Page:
Ryan Zinke Said It Was Rick Scott That Caused The Administration To Change Its Position On Florida Drilling. According to the Associated Press, “When asked what caused the administration to change its position on Florida drilling, Zinke said bluntly, ‘The governor.’ Scott said he was pleased at the administration’s change of heart. ‘It’s a good day for Florida,’ he said, adding, ‘I think it’s very important to continue our efforts to take care of our environment.’ Democratic Sen. Bill Nelson said the meeting with Zinke was ‘a political stunt orchestrated by the Trump administration to help Rick Scott,’ who Nelson said has long wanted to drill off Florida’s coast.” [Associated Press, 1/10/18]

Documents Showed Rick Scott And Ryan Zinke’s Press Announcement On Offshore Drilling Plan Was “Carefully Choreographed To Give Scott A Political Win.” In a March, 2017 story about Interior Secretary Zinke’s visit and press announcement about withdrawing Florida from a proposed offshore drilling plan, Politico reported: “The documents, which include phone records, text messages, and emails, contradict the supposed spontaneous event that portrayed Scott as single-handedly securing a politically popular win for Florida’s environmental future only days after the administration had spelled out a controversial new national five-year plan to boost offshore oil drilling. The event left Scott, at least for the moment, with a big victory to hold over Sen. Bill Nelson (D-Fla.), whom the term-limited Scott is almost assuredly challenging in 2018. The records reaffirm the perception at the time that the Trump administration’s decision to reverse course and remove Florida from the list was carefully choreographed to give Scott a political win in his widely expected challenge this year to unseat Nelson.” [Politico, 3/27/2018]

PolitiFact: “Full Flop” For Rick Scott For New Opposition To Offshore Drilling. According to PolitiFact, “During his first campaign for governor in 2010, Scott called for drilling offshore. After the Deepwater Horizon explosion, he added language to his campaign website to state that he wanted drilling done in an ‘environmentally sound way and adhering to the strictest of safety standards.’ During his first term, Scott took no meaningful steps to expand drilling. But when Trump’s administration proposed an expansion of offshore drilling Jan. 4, Scott said he opposed the idea and sought a meeting with Zinke. That rejection sounds different from his stance when he first ran for governor in 2010 and he was open to drilling. We give Scott a Full Flop.” [PolitiFact, 1/10/18]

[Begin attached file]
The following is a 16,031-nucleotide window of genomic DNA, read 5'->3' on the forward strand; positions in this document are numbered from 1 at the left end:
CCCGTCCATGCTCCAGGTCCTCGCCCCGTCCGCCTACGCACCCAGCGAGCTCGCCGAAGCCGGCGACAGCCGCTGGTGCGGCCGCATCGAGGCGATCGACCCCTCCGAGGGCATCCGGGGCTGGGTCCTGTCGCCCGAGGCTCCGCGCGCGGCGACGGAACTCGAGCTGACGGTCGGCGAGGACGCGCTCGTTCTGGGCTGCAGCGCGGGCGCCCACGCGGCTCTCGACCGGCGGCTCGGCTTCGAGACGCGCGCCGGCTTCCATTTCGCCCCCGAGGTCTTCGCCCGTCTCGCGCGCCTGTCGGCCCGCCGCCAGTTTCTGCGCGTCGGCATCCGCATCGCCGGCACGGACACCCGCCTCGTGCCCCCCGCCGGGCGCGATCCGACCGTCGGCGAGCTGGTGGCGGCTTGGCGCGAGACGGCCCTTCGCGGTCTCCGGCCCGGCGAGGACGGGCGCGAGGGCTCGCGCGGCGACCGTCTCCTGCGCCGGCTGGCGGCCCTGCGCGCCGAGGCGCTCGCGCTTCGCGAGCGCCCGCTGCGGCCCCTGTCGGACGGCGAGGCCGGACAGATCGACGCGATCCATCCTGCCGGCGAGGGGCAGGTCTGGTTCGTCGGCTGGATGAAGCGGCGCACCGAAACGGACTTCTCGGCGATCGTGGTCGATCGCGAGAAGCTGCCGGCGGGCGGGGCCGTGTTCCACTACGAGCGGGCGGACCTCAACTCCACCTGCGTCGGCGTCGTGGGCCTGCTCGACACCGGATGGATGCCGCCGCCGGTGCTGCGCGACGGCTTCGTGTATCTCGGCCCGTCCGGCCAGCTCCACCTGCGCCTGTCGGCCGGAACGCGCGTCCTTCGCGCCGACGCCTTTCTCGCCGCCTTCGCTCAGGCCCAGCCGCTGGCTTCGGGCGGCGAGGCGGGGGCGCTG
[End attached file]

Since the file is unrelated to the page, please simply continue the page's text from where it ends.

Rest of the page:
Sun-Sentinel Editorial: “There Is Scott’s Own Record On Expanded Offshore Drilling. He Has Said Often That He Supports It, Adding The Condition That It Must Be Done Safely. When The Interior Department Introduced Its Drilling Plan Last Summer, Scott Took No Position. Suddenly, Though, The Governor Is A Convert.” According to an editorial by the Sun-Sentinel, “Finally, there is Scott’s own record on expanded offshore drilling. He has said often that he supports it, adding the condition that it must be done safely. When the Interior Department introduced its drilling plan last summer, Scott took no position. Suddenly, though, the governor is a convert. Then there’s the angle of Trump’s Mar-a-Lago estate in Palm Beach. Trump’s plan would have opened the Atlantic coast to drilling. Walter Shaub, who ran the U.S. Office of Government Ethics during President Obama’s second term and for six months under Trump, said the administration is ‘exempting the state that is home to the festering cankerous conflict of interest that the administration likes to call the ‘Winter White House’ and none of the other affected states.’” [Editorial – Sun-Sentinel, 1/12/18]